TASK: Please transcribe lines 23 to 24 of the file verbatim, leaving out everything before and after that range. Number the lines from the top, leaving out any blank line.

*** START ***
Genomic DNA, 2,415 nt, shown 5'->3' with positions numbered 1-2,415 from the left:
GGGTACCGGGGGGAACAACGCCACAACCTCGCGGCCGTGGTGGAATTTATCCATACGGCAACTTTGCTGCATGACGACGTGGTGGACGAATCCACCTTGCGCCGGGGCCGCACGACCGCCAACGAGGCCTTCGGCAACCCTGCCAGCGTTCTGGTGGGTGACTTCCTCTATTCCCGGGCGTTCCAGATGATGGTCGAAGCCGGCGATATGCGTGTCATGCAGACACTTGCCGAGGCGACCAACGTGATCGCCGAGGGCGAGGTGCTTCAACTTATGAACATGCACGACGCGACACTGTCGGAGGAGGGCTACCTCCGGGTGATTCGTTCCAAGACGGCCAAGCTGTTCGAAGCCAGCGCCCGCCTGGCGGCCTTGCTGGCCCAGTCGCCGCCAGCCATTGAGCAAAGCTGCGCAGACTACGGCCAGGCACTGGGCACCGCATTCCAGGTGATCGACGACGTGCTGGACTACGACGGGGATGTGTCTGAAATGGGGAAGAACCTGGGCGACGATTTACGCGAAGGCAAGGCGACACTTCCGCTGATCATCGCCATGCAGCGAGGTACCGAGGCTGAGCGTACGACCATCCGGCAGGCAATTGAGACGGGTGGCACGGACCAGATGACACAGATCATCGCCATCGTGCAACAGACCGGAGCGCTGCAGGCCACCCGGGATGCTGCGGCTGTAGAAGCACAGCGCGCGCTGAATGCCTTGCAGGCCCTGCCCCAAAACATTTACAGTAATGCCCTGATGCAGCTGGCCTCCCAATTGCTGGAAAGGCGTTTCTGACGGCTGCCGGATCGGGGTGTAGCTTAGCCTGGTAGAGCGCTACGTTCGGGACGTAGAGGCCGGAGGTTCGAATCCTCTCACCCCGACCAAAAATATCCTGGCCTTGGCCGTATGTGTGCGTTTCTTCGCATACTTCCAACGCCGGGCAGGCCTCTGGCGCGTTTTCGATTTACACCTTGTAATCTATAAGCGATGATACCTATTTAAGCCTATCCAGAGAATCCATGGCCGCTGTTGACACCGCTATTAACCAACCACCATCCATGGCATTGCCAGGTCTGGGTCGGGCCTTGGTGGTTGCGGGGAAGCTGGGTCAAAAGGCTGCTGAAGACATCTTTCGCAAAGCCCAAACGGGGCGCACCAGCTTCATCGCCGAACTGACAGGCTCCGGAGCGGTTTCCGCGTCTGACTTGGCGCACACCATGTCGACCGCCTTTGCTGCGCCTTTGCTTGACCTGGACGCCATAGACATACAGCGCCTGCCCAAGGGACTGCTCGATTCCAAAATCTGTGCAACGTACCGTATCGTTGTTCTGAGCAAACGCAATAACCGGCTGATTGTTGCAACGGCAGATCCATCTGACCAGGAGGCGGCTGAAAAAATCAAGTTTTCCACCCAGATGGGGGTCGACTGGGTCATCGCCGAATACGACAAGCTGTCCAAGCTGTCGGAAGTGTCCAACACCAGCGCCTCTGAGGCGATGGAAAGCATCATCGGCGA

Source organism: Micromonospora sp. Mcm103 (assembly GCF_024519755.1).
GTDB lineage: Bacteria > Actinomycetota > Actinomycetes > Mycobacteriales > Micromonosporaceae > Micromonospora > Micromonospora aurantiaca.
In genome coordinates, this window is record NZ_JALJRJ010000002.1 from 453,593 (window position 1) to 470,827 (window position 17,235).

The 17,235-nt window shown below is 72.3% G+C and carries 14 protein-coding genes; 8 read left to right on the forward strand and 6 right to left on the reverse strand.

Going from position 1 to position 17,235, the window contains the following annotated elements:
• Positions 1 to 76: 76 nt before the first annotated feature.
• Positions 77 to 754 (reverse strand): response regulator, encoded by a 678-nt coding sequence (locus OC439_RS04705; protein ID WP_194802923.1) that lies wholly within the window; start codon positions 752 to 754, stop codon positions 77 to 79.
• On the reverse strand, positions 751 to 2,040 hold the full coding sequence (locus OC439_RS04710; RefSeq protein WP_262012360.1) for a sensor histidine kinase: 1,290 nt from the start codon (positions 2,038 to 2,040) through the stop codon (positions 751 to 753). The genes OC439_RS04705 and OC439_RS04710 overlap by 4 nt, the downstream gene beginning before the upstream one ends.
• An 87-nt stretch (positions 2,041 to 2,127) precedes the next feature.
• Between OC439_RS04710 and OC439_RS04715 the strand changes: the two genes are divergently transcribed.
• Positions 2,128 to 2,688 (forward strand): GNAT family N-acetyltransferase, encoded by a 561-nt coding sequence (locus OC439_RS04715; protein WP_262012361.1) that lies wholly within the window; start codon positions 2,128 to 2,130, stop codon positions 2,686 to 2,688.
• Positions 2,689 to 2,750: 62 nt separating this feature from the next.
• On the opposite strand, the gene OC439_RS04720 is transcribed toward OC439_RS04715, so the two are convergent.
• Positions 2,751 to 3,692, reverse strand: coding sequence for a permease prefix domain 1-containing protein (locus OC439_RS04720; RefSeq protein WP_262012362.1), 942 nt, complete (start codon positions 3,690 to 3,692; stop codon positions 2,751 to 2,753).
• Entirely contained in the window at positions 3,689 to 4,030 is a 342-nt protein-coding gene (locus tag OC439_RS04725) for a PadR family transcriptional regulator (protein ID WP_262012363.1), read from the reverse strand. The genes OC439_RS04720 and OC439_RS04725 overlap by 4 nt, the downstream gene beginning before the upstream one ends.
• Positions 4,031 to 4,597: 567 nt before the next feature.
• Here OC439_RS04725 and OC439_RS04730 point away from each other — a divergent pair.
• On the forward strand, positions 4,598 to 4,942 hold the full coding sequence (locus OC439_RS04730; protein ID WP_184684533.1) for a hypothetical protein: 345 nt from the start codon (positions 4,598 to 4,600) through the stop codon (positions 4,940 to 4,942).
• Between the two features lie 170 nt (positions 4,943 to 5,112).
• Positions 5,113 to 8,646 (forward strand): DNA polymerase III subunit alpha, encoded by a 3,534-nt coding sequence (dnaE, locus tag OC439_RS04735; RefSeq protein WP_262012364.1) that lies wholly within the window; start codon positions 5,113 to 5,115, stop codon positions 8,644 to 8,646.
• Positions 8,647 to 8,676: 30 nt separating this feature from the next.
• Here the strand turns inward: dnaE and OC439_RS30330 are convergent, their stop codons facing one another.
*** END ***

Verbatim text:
• Positions 8,647 to 8,676: 30 nt separating this feature from the next.
• Here the strand turns inward: dnaE and OC439_RS30330 are convergent, their stop codons facing one another.